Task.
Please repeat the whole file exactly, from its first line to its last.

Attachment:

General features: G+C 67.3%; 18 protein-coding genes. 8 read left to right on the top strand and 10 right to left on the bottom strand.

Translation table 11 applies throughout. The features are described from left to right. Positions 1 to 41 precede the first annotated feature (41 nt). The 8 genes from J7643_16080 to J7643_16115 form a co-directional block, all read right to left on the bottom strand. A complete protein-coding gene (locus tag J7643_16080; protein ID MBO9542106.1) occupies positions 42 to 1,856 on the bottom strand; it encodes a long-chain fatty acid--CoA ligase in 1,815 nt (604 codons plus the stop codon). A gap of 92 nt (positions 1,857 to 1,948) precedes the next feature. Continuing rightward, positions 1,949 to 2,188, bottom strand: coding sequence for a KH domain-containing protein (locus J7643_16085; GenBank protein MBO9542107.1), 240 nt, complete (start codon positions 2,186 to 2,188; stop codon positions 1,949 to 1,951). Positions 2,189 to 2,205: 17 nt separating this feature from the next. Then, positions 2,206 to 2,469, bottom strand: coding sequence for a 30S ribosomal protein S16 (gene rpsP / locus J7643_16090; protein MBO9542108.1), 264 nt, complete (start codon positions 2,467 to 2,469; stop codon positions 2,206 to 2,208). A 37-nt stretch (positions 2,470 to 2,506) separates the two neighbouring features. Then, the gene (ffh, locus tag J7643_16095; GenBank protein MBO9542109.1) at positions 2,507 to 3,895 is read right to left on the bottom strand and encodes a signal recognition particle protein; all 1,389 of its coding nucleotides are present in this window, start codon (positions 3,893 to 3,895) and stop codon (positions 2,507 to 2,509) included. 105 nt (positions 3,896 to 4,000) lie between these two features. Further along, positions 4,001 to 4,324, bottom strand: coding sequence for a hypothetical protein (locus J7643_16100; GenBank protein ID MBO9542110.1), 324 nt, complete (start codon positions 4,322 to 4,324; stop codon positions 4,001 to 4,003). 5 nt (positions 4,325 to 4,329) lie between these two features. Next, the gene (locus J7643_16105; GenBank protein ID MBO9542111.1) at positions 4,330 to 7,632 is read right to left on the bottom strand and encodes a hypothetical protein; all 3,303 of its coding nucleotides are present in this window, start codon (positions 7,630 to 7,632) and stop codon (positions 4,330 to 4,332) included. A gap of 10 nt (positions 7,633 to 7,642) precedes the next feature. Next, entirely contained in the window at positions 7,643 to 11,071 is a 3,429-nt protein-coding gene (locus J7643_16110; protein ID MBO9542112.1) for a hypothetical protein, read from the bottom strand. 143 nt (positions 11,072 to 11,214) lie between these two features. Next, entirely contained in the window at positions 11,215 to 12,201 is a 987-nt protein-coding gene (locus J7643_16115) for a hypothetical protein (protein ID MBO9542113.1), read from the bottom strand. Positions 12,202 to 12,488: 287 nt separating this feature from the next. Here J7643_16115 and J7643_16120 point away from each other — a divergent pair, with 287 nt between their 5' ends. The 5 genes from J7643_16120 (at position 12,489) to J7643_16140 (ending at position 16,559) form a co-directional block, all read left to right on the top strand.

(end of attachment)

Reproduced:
General features: G+C 67.3%; 18 protein-coding genes. 8 read left to right on the top strand and 10 right to left on the bottom strand.

Translation table 11 applies throughout. The features are described from left to right. Positions 1 to 41 precede the first annotated feature (41 nt). The 8 genes from J7643_16080 to J7643_16115 form a co-directional block, all read right to left on the bottom strand. A complete protein-coding gene (locus tag J7643_16080; protein ID MBO9542106.1) occupies positions 42 to 1,856 on the bottom strand; it encodes a long-chain fatty acid--CoA ligase in 1,815 nt (604 codons plus the stop codon). A gap of 92 nt (positions 1,857 to 1,948) precedes the next feature. Continuing rightward, positions 1,949 to 2,188, bottom strand: coding sequence for a KH domain-containing protein (locus J7643_16085; GenBank protein MBO9542107.1), 240 nt, complete (start codon positions 2,186 to 2,188; stop codon positions 1,949 to 1,951). Positions 2,189 to 2,205: 17 nt separating this feature from the next. Then, positions 2,206 to 2,469, bottom strand: coding sequence for a 30S ribosomal protein S16 (gene rpsP / locus J7643_16090; protein MBO9542108.1), 264 nt, complete (start codon positions 2,467 to 2,469; stop codon positions 2,206 to 2,208). A 37-nt stretch (positions 2,470 to 2,506) separates the two neighbouring features. Then, the gene (ffh, locus tag J7643_16095; GenBank protein MBO9542109.1) at positions 2,507 to 3,895 is read right to left on the bottom strand and encodes a signal recognition particle protein; all 1,389 of its coding nucleotides are present in this window, start codon (positions 3,893 to 3,895) and stop codon (positions 2,507 to 2,509) included. 105 nt (positions 3,896 to 4,000) lie between these two features. Further along, positions 4,001 to 4,324, bottom strand: coding sequence for a hypothetical protein (locus J7643_16100; GenBank protein ID MBO9542110.1), 324 nt, complete (start codon positions 4,322 to 4,324; stop codon positions 4,001 to 4,003). 5 nt (positions 4,325 to 4,329) lie between these two features. Next, the gene (locus J7643_16105; GenBank protein ID MBO9542111.1) at positions 4,330 to 7,632 is read right to left on the bottom strand and encodes a hypothetical protein; all 3,303 of its coding nucleotides are present in this window, start codon (positions 7,630 to 7,632) and stop codon (positions 4,330 to 4,332) included. A gap of 10 nt (positions 7,633 to 7,642) precedes the next feature. Next, entirely contained in the window at positions 7,643 to 11,071 is a 3,429-nt protein-coding gene (locus J7643_16110; protein ID MBO9542112.1) for a hypothetical protein, read from the bottom strand. 143 nt (positions 11,072 to 11,214) lie between these two features. Next, entirely contained in the window at positions 11,215 to 12,201 is a 987-nt protein-coding gene (locus J7643_16115) for a hypothetical protein (protein ID MBO9542113.1), read from the bottom strand. Positions 12,202 to 12,488: 287 nt separating this feature from the next. Here J7643_16115 and J7643_16120 point away from each other — a divergent pair, with 287 nt between their 5' ends. The 5 genes from J7643_16120 (at position 12,489) to J7643_16140 (ending at position 16,559) form a co-directional block, all read left to right on the top strand.